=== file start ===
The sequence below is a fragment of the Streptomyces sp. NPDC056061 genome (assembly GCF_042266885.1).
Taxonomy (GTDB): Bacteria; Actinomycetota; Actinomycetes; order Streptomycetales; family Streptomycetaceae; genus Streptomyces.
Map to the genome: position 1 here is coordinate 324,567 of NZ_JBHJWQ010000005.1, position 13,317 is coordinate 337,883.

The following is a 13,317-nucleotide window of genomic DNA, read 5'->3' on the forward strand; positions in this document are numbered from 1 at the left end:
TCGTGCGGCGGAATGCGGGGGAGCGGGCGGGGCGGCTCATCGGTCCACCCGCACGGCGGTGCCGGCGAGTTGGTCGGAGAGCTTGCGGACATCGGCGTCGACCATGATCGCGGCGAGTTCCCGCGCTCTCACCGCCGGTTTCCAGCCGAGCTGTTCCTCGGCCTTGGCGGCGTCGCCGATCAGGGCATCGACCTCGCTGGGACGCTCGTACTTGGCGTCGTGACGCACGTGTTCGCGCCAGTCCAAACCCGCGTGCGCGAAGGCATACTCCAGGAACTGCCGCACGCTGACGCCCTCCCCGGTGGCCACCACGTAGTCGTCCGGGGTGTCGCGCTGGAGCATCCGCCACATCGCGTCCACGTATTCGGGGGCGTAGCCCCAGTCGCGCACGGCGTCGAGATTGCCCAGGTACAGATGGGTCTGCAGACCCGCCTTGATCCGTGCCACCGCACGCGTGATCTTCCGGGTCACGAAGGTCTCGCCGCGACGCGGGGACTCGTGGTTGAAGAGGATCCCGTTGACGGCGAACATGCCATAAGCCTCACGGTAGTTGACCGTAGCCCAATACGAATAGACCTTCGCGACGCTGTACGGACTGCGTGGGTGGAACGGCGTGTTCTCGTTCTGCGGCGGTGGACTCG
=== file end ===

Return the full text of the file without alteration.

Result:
The sequence below is a fragment of the Streptomyces sp. NPDC056061 genome (assembly GCF_042266885.1).
Taxonomy (GTDB): Bacteria; Actinomycetota; Actinomycetes; order Streptomycetales; family Streptomycetaceae; genus Streptomyces.
Map to the genome: position 1 here is coordinate 324,567 of NZ_JBHJWQ010000005.1, position 13,317 is coordinate 337,883.

The following is a 13,317-nucleotide window of genomic DNA, read 5'->3' on the forward strand; positions in this document are numbered from 1 at the left end:
TCGTGCGGCGGAATGCGGGGGAGCGGGCGGGGCGGCTCATCGGTCCACCCGCACGGCGGTGCCGGCGAGTTGGTCGGAGAGCTTGCGGACATCGGCGTCGACCATGATCGCGGCGAGTTCCCGCGCTCTCACCGCCGGTTTCCAGCCGAGCTGTTCCTCGGCCTTGGCGGCGTCGCCGATCAGGGCATCGACCTCGCTGGGACGCTCGTACTTGGCGTCGTGACGCACGTGTTCGCGCCAGTCCAAACCCGCGTGCGCGAAGGCATACTCCAGGAACTGCCGCACGCTGACGCCCTCCCCGGTGGCCACCACGTAGTCGTCCGGGGTGTCGCGCTGGAGCATCCGCCACATCGCGTCCACGTATTCGGGGGCGTAGCCCCAGTCGCGCACGGCGTCGAGATTGCCCAGGTACAGATGGGTCTGCAGACCCGCCTTGATCCGTGCCACCGCACGCGTGATCTTCCGGGTCACGAAGGTCTCGCCGCGACGCGGGGACTCGTGGTTGAAGAGGATCCCGTTGACGGCGAACATGCCATAAGCCTCACGGTAGTTGACCGTAGCCCAATACGAATAGACCTTCGCGACGCTGTACGGACTGCGTGGGTGGAACGGCGTGTTCTCGTTCTGCGGCGGTGGACTCG